I’m back after a well-deserved break. For this summer vacation, we chose to fly to Iceland. And we were quite happy to escape the heat wave that was hitting London.
We had planned this trip quite a while ago with two French friends of mine. We traveled independently, which means we organised the entire trip from A to Z (the 4 of us agreed not to use any intermediary for our trip).
The first thing we had planned – almost 6 months ago as prices were already rising – was the flight. We chose WOWair as they offer direct flight from London and have much more competitive prices than others companies (so for once, I’ve been unfaithful to British Airways…) The on-board service was good (of course as it is a low-cost company, you will have to pay for drinks and snacks), they played some movies/cartoons (although the flight was only 2.5 hours) The only problem with this company is the following: as you cannot do any online check-in, we had to wait quite a long time in the queue at the check-in desks at the airport. So just be patient and take a good book with you 😉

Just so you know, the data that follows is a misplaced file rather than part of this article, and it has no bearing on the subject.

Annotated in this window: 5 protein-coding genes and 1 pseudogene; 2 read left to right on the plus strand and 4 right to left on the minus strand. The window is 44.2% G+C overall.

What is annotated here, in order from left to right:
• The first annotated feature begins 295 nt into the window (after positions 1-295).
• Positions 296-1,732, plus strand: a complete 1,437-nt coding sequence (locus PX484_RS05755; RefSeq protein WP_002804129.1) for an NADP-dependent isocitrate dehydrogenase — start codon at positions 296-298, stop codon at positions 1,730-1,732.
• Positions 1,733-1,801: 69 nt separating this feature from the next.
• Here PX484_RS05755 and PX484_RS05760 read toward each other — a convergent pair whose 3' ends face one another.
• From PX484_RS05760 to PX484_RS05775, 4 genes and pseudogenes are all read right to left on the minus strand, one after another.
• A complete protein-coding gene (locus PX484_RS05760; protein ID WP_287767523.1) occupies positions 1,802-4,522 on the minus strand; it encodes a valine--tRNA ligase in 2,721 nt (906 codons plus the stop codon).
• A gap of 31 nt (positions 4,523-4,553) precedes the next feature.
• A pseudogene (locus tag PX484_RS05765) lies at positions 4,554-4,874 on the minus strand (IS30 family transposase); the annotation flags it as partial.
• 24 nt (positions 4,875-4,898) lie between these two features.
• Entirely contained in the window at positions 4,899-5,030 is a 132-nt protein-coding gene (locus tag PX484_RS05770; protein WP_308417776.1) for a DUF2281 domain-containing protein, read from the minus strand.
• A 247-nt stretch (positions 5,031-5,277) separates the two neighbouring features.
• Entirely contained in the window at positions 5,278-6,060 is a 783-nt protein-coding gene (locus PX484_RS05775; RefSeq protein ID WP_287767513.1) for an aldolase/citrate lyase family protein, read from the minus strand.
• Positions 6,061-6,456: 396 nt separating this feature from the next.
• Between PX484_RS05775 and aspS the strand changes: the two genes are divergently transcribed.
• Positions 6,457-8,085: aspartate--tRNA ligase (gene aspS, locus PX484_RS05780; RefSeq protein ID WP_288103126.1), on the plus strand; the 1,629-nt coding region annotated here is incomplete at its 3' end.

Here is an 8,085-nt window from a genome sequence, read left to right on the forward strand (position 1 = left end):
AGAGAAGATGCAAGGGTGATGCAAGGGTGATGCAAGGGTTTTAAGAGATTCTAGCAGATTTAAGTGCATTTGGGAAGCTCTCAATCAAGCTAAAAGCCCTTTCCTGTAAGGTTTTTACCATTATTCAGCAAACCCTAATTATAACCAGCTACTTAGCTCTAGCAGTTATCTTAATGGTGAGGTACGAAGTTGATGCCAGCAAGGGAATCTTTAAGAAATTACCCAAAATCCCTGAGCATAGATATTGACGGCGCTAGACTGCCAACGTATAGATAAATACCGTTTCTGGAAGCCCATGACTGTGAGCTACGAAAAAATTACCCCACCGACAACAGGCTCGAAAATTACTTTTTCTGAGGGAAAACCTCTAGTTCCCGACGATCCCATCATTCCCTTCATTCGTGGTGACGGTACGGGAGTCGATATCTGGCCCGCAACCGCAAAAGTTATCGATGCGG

As we were planning to be on a the road (almost) every day, we invested in renting a good 4×4 vehicle (as some roads are not tarmac). Being on the road is the best option to discover the incredible diversity of this amazing country.
Although we had chosen to sleep in campsites most of the nights, I have to admit Iceland is NOT a cheap destination. The cost of the vacation in Iceland can be skyrocket easily (if you include car rental, gas, food – on top of that we had invested in good hiking shoes and clothes), but this country has so much to offer, it was worth every penny!